Now that you know who is in your space, find out how they got there, and where ther traffic is coming from...
Referring Domains/Backlinks: Who is sending traffic to your competitor?
Keyword Data: What kws are actually being clicked on to get the user to your competitor?
Knowing what kws your competitor is targeting is important, but knowing which kws are performing best for them will help you understand their strengths and weaknesses.
Many companies will optimize their website around kws they think they will be found under, or where the end user will find a link to their site.
The best webmasters already investigate their competitors. SEO is a game: know more than your competition, and you will win Most novice webmasters have no idea -- use this to your advantage.
Novice webmasters are by and large idiots. They do idiot things like putting sensitive data on their web servers and thus they get indexed by search engines, and even use competitive research tools from their own company IPs.
"WHOIS" My competitor -- Designed in the 80s -- Originally intended to be contact point for technical issues -- Evolved to be the "legal documentation" of internet domains.
Using WHOIS -- Novice webmasters will enter their real contact information -- Intermediate webmasters will use an "anonymizing" service -- Advanced webmasters will just forge their info.
If the domain is forged, you can report the owner to the registrar. The owner has a limited amount of time to correct this.
Regional IP Databases... you can use nslookup to find the IP address of a given domain. Plug the IP into a regional database IP and see what company that IP is registered to. At worst you'll at least find out who the ISP is.
Social Engineering Targets -- ISP employees -- Spouses, significant others of employees or ex-employees. -- Marketing departments/sales people -- PR firms
The Script for Getting Information Out of People 1. Introduce yourself as somsone you're not. 2. Be friendly. People love friendly people. Never become confrontational. 3. Thank them for their time, and move along.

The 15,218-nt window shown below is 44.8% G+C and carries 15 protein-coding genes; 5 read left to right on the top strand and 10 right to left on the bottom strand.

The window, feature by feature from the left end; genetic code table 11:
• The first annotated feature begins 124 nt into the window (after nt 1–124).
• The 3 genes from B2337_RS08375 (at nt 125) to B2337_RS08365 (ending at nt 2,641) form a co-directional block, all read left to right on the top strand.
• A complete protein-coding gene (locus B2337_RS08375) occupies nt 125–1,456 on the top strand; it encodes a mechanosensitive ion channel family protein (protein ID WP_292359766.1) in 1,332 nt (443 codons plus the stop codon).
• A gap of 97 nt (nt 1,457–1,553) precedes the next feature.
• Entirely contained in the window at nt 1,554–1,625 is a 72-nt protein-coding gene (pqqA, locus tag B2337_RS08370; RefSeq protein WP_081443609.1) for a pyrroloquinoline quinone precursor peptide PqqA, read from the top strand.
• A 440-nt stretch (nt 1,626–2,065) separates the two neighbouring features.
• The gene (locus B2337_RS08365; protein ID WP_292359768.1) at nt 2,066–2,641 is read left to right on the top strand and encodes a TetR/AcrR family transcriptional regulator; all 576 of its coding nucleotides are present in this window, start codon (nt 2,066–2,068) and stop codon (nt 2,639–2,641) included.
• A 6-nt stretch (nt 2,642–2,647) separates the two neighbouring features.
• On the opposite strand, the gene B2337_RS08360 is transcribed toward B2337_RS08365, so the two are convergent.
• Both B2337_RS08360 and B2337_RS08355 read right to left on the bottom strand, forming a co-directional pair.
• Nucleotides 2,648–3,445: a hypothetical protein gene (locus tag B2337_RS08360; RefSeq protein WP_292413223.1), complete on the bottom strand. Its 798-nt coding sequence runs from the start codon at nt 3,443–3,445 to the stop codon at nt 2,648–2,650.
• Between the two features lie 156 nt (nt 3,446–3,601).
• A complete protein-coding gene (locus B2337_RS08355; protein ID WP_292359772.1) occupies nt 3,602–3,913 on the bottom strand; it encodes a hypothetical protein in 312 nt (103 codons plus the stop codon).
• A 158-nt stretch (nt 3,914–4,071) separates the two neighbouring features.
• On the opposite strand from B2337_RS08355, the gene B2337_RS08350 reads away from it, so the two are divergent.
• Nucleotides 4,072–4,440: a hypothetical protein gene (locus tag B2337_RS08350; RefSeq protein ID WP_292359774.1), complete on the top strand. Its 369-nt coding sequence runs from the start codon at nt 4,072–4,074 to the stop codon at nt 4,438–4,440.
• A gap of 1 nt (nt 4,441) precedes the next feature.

"allinanchor" is your friend. Returns all the webpages linked to with that target term. It's good for discovering networks.
Google Them! Where are their links from? You can pretty much tell an SEOd site these days by visual link inspection. Also just remember to search the damn internet. Search Facebook, follow people on Twitter, search MySpace.
Watch for unnatural traffic. People who type in "allinanchor" in Google are not your target visitors. People who come from the same search engine 20 times in 2 minutes aren't your target visitors. People who come in from whois.sc aren't your target visitors.
Tracking and Logging: Track their referrer and do something cool with competitors via mod-rewrite: 1. Send all incoming traffic traffic from that specific referrer to a porn site. 2. Serve that traffic a 403 forbidden message. 3. Make them think the site is down.
Defend against social engineering: 1. Instruct your employees they are to talk to no one about your site. 2. Find a trustworthy ISP - most intelligence is gathered at this point. 3. Tell your S.O. to not take business calls at home.
Remember... If you can track something, you can do something about it.